Bees do not fly at night, during heavy rain or wind, or when temperatures drop to near or below freezing. As such, the use of bees is seasonal in temperate climates. Bees are active year-round in tropical regions. These limitations are not unique. Dogs do not perform well in wind, rain or frozen ground, and dogs and handlers usually do not work in the dark. Unlike a dog, bees do not need to bond to their handlers, and they work whenever weather conditions permit. At a weight of one-tenth of a gram, bees are not going to trip wires or set any mines off. Their wide foraging range offers the possibly of greatly speeding up survey times, while also increasing handler safety. Bee colonies can be established along the perimeter of the minefield, not in the minefield. With no leash to hold, the beekeepers can stay well clear of the dangerous area.
Bees have several advantages in addition to their keen sense of smell and wide area coverage:
We have resisted suggestions that we select for genetically superior lines or bioengineer a better honey bee for landmine detection. Because of the prevalence of mites, small hive beetle, and Africanized bees in the United States and many other areas, imports of bee colonies are more or less banned by most countries. Only Hawaii and the south island of New Zealand enjoy relatively unrestricted shipments to other countries.
The best strategy is to make the methods simple and usable by any beekeeper with any honey bees, anywhere in the world. Whether the beekeeper uses sophisticated equipment or keeps bees in a hollow log is of little consequence. It is the knowledge of the beekeeper about his or her bees and area that is important. We can train beekeepers to use our micro-processor controlled food delivery and conditioning systems or a decidedly simpler system, using mine-contaminated soils, conditioning syrup and a squirt bottle. If necessary, binoculars or simple video cameras suspended from a boom or wire can provide short-distance (within yards) observations of bees.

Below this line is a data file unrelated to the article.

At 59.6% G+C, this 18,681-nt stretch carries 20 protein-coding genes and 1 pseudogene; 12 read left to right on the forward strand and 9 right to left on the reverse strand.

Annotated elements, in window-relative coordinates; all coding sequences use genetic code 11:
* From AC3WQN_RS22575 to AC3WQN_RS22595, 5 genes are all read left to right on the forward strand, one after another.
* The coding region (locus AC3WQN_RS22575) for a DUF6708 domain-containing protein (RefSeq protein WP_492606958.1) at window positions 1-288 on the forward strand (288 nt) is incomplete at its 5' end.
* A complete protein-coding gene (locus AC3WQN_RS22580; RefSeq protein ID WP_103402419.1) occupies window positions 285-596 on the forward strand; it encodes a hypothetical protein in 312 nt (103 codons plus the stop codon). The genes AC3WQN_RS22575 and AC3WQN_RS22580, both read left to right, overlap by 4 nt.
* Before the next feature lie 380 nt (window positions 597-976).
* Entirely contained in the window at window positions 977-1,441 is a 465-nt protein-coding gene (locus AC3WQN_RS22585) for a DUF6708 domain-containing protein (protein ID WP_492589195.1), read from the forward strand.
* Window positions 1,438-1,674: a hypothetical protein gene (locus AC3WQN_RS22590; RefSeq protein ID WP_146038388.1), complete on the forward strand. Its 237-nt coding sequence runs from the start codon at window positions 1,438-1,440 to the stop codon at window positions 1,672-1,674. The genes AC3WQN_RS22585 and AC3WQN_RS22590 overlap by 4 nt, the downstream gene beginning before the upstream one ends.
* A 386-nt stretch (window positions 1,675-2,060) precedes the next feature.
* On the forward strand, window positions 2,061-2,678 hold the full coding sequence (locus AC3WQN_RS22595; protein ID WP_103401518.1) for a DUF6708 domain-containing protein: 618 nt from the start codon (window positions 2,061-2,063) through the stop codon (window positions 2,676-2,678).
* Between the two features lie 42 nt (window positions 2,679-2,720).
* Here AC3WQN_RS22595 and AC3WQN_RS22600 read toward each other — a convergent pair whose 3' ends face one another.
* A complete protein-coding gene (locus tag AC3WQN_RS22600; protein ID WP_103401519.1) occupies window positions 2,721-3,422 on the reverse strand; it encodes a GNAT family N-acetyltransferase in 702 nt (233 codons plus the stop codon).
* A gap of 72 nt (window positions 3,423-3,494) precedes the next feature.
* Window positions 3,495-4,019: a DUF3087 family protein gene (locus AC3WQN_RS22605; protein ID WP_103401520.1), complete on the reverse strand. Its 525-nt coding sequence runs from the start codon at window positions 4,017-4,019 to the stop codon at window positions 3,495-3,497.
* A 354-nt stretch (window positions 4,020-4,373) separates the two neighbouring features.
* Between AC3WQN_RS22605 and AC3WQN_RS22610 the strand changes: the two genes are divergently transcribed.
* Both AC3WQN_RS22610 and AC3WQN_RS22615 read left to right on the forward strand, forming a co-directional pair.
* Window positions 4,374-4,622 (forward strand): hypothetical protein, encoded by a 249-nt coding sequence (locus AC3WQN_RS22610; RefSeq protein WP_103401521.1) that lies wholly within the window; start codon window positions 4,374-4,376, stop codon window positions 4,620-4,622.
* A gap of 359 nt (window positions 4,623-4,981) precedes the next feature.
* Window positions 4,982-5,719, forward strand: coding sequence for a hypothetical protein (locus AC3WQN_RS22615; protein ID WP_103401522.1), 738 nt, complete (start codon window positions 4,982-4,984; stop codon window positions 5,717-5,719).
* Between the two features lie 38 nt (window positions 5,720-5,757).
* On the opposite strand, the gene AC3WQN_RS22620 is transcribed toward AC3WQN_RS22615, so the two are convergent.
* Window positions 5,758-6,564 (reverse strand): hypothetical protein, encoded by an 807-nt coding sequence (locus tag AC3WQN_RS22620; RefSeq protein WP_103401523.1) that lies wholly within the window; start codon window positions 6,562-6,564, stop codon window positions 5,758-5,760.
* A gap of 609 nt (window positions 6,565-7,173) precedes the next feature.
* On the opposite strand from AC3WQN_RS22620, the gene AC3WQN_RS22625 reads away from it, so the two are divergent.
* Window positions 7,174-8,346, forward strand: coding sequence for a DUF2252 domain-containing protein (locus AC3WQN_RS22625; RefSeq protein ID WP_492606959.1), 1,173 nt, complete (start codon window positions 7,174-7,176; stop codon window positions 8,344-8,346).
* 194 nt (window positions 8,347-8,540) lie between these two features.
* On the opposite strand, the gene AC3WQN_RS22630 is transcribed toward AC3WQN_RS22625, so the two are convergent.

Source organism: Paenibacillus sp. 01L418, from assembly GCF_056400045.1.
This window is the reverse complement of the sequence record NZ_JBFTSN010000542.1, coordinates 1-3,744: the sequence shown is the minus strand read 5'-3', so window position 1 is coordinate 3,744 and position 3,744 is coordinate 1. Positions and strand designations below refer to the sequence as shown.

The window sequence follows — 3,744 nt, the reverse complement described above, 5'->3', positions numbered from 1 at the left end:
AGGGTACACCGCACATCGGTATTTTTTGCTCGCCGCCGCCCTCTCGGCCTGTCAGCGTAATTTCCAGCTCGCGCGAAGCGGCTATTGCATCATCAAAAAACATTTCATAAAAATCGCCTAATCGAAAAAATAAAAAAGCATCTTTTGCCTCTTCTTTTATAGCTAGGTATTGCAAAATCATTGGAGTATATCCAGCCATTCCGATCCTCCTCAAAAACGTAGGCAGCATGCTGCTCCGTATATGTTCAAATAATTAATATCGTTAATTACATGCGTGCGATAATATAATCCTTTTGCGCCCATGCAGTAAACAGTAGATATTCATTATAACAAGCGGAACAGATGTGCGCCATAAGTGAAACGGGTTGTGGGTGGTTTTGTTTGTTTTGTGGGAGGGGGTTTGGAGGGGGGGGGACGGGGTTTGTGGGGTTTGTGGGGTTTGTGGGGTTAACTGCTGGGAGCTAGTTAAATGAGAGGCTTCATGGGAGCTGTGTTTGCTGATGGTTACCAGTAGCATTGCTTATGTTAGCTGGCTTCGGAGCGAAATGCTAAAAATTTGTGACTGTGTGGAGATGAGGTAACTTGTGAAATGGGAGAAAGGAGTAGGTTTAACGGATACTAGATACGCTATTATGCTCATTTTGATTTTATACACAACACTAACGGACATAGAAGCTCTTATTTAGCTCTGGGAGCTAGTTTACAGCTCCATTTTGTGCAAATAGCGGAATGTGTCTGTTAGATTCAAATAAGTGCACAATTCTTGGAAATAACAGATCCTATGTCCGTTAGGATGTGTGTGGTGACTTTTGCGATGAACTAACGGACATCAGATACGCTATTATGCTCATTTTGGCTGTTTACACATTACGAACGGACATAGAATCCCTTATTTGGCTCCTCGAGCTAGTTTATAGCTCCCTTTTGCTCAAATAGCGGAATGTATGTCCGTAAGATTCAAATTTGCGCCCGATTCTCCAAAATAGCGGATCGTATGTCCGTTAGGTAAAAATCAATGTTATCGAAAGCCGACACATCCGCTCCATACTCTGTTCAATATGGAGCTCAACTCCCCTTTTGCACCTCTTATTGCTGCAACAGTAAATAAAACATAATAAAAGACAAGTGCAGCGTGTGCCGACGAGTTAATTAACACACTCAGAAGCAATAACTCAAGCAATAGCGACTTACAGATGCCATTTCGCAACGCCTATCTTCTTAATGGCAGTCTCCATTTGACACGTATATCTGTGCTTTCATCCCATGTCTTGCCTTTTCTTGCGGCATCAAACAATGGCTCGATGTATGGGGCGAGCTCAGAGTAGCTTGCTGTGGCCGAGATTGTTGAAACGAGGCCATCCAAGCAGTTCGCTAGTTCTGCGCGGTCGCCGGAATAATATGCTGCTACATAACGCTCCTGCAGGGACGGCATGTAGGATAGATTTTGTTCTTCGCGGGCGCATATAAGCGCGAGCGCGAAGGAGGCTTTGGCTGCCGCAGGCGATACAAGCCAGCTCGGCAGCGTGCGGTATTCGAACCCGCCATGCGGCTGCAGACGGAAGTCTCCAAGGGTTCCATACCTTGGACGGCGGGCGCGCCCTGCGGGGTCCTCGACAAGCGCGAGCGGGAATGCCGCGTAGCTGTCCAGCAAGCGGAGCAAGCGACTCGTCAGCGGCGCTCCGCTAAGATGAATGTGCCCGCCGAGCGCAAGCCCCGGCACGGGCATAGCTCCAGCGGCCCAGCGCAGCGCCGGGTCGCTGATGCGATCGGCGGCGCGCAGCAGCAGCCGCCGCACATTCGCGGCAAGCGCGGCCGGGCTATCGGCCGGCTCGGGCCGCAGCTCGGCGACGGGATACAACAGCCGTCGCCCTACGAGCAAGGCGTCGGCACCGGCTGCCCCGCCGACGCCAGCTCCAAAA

A critical humanitarian demining issue is the amount of arable land that has been mined; putting agricultural fields back into production is a major objective. War often disrupts and sometimes destroys bees, beehives and beekeeping. The first step in economic development often focuses on re-establishing beekeeping, since bees are essential to the pollination of many crops and agricultural productivity. Use of honey bees for humanitarian demining addresses both issues—clearing of croplands and restoring of beekeeping and agriculture.
*All graphics courtesy of the authors.
Initial research in active conditioning of bees was funded by DARPA under Contract N6601-98-C-8630, Amendment P0008, Space and Naval Systems Center, San Diego, CA. Ft. Leonard Wood trials were funded by UM, MSU, and SKE. The UM Office of Research sponsored overall project coordination and honey bee components. MSU (with funding from MSU Research Office) paid for the NOAA LIDAR group to join in the trial; while SKE paid for Sandia Laboratory’s chemical sampling and analysis. Special thanks to Lee Spangler, MSU; Jim Wilson, NOAA; and Larry Hall and Joe Browning, SKE; to Michael Block and Richard Albanese, AFRL, for earlier assistance in signal processing, and Scott Grossman, NVL.
Mr. Jerry Bromenshenk
Division of Biological Sciences
University of Montana
Missoula, MT 59812